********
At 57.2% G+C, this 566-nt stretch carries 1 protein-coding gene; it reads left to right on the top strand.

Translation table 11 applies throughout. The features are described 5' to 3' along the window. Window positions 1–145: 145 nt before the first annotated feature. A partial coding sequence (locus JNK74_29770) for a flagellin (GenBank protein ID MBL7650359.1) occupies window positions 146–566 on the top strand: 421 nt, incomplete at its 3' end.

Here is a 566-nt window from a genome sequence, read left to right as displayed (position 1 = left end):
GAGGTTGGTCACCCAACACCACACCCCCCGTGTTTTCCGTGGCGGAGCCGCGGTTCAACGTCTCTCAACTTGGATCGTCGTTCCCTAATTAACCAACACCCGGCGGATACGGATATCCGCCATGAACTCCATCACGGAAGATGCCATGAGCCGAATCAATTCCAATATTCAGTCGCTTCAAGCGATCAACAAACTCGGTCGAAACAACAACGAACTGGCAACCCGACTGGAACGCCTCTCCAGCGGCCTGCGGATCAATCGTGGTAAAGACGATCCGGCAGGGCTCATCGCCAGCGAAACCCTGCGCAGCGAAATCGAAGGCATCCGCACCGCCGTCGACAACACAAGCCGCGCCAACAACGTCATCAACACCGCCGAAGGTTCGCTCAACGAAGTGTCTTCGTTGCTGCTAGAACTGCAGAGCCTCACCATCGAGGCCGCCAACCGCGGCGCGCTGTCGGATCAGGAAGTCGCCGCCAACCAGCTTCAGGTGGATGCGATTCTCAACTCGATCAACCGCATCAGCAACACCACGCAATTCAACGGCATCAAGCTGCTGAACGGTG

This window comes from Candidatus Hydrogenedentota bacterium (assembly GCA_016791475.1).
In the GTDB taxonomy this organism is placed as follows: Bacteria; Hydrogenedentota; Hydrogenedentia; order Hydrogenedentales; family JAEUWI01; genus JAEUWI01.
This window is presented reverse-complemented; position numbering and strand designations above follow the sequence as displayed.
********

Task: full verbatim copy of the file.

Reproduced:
At 57.2% G+C, this 566-nt stretch carries 1 protein-coding gene; it reads left to right on the top strand.

Translation table 11 applies throughout. The features are described 5' to 3' along the window. Window positions 1–145: 145 nt before the first annotated feature. A partial coding sequence (locus JNK74_29770) for a flagellin (GenBank protein ID MBL7650359.1) occupies window positions 146–566 on the top strand: 421 nt, incomplete at its 3' end.

Here is a 566-nt window from a genome sequence, read left to right as displayed (position 1 = left end):
GAGGTTGGTCACCCAACACCACACCCCCCGTGTTTTCCGTGGCGGAGCCGCGGTTCAACGTCTCTCAACTTGGATCGTCGTTCCCTAATTAACCAACACCCGGCGGATACGGATATCCGCCATGAACTCCATCACGGAAGATGCCATGAGCCGAATCAATTCCAATATTCAGTCGCTTCAAGCGATCAACAAACTCGGTCGAAACAACAACGAACTGGCAACCCGACTGGAACGCCTCTCCAGCGGCCTGCGGATCAATCGTGGTAAAGACGATCCGGCAGGGCTCATCGCCAGCGAAACCCTGCGCAGCGAAATCGAAGGCATCCGCACCGCCGTCGACAACACAAGCCGCGCCAACAACGTCATCAACACCGCCGAAGGTTCGCTCAACGAAGTGTCTTCGTTGCTGCTAGAACTGCAGAGCCTCACCATCGAGGCCGCCAACCGCGGCGCGCTGTCGGATCAGGAAGTCGCCGCCAACCAGCTTCAGGTGGATGCGATTCTCAACTCGATCAACCGCATCAGCAACACCACGCAATTCAACGGCATCAAGCTGCTGAACGGTG

This window comes from Candidatus Hydrogenedentota bacterium (assembly GCA_016791475.1).
In the GTDB taxonomy this organism is placed as follows: Bacteria; Hydrogenedentota; Hydrogenedentia; order Hydrogenedentales; family JAEUWI01; genus JAEUWI01.
This window is presented reverse-complemented; position numbering and strand designations above follow the sequence as displayed.